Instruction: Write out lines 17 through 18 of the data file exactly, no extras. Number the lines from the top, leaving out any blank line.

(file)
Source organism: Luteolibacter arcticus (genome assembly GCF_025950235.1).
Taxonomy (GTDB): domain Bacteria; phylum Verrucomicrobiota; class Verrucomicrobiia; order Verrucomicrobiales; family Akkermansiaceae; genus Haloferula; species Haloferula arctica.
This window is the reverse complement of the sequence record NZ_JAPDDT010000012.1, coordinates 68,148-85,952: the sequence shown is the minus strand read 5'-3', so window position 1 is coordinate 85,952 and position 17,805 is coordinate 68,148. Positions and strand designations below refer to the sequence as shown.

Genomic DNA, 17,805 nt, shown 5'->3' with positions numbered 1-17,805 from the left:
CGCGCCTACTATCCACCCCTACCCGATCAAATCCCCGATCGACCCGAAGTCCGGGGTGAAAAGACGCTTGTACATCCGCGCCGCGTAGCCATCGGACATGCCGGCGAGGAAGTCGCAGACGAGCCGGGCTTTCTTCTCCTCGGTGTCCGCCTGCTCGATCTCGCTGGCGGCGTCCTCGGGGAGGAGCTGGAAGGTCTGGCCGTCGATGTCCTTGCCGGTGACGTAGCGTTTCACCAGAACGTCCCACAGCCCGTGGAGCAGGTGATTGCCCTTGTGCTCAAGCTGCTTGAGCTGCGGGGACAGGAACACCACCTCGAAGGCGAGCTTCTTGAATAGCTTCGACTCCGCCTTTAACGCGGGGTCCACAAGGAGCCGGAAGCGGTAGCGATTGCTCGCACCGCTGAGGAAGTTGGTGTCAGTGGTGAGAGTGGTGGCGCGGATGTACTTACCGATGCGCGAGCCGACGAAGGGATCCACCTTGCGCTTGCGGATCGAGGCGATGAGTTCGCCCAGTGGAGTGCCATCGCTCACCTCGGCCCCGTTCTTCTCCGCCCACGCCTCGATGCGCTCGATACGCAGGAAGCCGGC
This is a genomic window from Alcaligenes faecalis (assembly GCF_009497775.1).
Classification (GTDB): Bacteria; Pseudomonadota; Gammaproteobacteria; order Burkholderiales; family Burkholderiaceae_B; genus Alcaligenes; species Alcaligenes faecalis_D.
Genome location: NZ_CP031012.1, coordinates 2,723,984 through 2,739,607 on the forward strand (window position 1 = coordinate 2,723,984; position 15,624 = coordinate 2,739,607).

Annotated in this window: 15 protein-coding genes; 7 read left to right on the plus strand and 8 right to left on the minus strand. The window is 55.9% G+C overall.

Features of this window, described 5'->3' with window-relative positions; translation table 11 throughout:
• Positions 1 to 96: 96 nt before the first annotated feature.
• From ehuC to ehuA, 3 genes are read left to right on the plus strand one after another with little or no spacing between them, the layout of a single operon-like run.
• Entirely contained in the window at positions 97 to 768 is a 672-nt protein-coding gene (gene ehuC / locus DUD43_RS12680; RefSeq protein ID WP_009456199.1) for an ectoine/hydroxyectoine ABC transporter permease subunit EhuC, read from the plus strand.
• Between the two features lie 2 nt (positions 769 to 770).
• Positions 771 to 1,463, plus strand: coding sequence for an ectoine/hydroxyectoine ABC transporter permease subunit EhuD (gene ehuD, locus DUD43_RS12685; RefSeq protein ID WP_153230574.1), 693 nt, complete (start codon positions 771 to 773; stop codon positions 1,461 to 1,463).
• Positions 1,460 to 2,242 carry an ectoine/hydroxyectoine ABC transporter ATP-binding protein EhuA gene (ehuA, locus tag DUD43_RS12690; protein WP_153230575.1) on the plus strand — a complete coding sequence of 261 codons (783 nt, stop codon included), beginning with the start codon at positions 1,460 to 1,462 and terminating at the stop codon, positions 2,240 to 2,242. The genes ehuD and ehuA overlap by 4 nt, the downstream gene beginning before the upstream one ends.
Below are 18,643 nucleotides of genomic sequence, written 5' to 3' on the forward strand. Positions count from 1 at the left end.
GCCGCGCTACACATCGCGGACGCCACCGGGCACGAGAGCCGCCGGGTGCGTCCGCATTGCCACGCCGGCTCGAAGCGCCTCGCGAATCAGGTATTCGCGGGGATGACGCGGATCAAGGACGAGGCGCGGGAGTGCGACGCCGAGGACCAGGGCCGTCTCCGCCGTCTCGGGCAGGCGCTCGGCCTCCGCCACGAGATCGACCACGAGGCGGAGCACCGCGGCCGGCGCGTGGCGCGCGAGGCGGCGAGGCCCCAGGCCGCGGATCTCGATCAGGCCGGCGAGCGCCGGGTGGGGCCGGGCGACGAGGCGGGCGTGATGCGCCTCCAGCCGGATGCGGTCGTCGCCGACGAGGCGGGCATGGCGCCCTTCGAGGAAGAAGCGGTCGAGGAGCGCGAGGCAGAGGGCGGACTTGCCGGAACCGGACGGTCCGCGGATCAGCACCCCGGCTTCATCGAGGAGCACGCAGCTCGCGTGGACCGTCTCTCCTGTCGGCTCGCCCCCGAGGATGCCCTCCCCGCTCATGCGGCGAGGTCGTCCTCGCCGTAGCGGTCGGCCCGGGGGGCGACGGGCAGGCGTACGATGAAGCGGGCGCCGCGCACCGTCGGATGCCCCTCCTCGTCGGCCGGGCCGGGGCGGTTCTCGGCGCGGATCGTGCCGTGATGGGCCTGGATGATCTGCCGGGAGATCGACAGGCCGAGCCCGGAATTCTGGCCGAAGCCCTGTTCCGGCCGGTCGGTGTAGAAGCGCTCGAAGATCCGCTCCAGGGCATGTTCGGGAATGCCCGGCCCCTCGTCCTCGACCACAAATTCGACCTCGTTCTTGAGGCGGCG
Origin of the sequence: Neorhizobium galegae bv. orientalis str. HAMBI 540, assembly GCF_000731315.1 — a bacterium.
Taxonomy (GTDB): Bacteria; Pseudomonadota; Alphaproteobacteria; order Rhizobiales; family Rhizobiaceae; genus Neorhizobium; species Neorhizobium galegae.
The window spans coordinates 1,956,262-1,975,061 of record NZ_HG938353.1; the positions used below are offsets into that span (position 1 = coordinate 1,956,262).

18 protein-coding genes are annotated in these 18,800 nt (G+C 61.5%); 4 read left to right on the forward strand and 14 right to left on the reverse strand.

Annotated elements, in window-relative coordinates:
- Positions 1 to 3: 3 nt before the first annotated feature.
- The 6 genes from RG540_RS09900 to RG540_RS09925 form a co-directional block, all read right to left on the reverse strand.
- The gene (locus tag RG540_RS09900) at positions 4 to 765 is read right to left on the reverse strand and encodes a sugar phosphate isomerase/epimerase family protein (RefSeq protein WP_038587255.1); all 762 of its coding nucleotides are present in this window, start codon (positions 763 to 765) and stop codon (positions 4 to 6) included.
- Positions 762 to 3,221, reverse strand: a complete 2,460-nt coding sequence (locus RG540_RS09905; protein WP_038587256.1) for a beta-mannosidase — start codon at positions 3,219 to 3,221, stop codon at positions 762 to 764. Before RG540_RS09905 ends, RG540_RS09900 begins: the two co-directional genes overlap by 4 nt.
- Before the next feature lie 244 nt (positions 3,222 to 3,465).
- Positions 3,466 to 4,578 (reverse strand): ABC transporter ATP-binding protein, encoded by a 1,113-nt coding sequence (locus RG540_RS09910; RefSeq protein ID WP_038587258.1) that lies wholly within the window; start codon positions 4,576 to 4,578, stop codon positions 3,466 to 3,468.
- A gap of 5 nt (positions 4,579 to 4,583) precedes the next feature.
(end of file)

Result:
Below are 18,643 nucleotides of genomic sequence, written 5' to 3' on the forward strand. Positions count from 1 at the left end.
GCCGCGCTACACATCGCGGACGCCACCGGGCACGAGAGCCGCCGGGTGCGTCCGCATTGCCACGCCGGCTCGAAGCGCCTCGCGAATCAGGTATTCGCGGGGATGACGCGGATCAAGGACGAGGCGCGGGAGTGCGACGCCGAGGACCAGGGCCGTCTCCGCCGTCTCGGGCAGGCGCTCGGCCTCCGCCACGAGATCGACCACGAGGCGGAGCACCGCGGCCGGCGCGTGGCGCGCGAGGCGGCGAGGCCCCAGGCCGCGGATCTCGATCAGGCCGGCGAGCGCCGGGTGGGGCCGGGCGACGAGGCGGGCGTGATGCGCCTCCAGCCGGATGCGGTCGTCGCCGACGAGGCGGGCATGGCGCCCTTCGAGGAAGAAGCGGTCGAGGAGCGCGAGGCAGAGGGCGGACTTGCCGGAACCGGACGGTCCGCGGATCAGCACCCCGGCTTCATCGAGGAGCACGCAGCTCGCGTGGACCGTCTCTCCTGTCGGCTCGCCCCCGAGGATGCCCTCCCCGCTCATGCGGCGAGGTCGTCCTCGCCGTAGCGGTCGGCCCGGGGGGCGACGGGCAGGCGTACGATGAAGCGGGCGCCGCGCACCGTCGGATGCCCCTCCTCGTCGGCCGGGCCGGGGCGGTTCTCGGCGCGGATCGTGCCGTGATGGGCCTGGATGATCTGCCGGGAGATCGACAGGCCGAGCCCGGAATTCTGGCCGAAGCCCTGTTCCGGCCGGTCGGTGTAGAAGCGCTCGAAGATCCGCTCCAGGGCATGTTCGGGAATGCCCGGCCCCTCGTCCTCGACCACAAATTCGACCTCGTTCTTGAGGCGGCG